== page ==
During a period when jail admissions have doubled nationwide, New York City jail admissions dropped by nearly half, the Misdemeanor Justice Project at John Jay College of Criminal Justice reported today. This dramatic decline in jail admissions occurred during a simultaneous decrease in reported crime of more than 60 percent. From 1995 to 2015, the number of annual admissions to the city’s correction department fell 46.9 percent, from 121,328 to 64,458. The decline was not evenly distributed by the age of those admitted: the admission rate for 16-to-17-year-olds declined by 76.0 percent; for 18-to-20-year-olds, 61.1 percent; for 21-to-24-year-olds, 48.1 percent; and for 25-to-34-year-olds, 60.9 percent. For those 35 and older, the admission rate dropped 36.5 percent.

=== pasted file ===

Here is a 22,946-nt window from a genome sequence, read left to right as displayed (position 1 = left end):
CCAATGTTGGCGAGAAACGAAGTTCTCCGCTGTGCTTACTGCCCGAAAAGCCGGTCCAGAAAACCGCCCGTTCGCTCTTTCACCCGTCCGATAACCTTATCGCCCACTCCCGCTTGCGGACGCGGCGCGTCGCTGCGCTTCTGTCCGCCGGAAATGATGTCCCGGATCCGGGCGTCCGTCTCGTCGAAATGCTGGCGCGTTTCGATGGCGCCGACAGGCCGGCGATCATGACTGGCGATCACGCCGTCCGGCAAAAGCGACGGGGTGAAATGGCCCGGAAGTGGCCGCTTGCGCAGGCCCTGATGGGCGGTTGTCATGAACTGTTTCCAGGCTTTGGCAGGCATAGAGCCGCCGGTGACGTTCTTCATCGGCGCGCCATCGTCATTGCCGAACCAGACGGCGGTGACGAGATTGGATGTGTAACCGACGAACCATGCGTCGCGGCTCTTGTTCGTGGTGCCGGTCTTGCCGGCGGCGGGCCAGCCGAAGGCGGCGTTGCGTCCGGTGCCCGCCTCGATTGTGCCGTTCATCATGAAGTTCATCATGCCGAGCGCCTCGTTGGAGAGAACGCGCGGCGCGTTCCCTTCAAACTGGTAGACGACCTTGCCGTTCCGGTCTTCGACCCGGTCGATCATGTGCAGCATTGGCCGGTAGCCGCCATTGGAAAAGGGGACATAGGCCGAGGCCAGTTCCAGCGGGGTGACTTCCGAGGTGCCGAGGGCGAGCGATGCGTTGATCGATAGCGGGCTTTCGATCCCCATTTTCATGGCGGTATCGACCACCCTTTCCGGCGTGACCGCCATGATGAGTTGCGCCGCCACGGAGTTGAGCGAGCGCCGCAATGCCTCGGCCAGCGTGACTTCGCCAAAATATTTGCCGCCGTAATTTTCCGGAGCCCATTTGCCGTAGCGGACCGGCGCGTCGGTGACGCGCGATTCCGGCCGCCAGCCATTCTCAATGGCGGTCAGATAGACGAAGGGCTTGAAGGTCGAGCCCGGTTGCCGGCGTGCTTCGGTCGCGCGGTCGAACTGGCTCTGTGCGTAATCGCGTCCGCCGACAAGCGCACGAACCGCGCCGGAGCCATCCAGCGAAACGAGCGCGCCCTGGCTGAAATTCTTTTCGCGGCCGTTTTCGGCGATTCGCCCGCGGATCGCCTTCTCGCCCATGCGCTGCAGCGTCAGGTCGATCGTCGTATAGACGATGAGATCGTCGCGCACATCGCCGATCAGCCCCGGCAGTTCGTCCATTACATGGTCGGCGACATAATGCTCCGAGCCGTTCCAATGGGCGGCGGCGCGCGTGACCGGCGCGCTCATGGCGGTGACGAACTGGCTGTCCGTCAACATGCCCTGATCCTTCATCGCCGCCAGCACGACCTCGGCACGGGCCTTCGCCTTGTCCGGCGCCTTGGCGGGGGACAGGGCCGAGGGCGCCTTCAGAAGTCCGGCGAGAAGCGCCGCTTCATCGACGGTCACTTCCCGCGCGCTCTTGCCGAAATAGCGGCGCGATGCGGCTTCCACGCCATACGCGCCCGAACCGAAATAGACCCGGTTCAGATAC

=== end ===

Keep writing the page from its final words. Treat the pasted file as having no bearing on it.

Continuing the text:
For felony admissions, the decline was most pronounced for drug sale charges, which dropped by 81.7 percent, and drug possession charges, which declined by 67.6 percent. Admissions for robbery charges declined by 60.0 percent. Several national organizations and advocacy groups are looking to reduce jail populations. Mayor Bill de Blasio has made significant investments in improving conditions in city jails and making case processing more efficient. bringing efficiencies to case processing. “The report, which focuses on the ‘front door’ of the City’s correctional system, creates a framework for the policy discourse on ways to reduce the City’s pretrial detention population,” said John Jay president Jeremy Travis. He said the report “suggests the emergence of a criminal justice system in our City that is far less intrusive in the lives of New Yorkers, particularly for young men of color, without a parallel increase in crime.”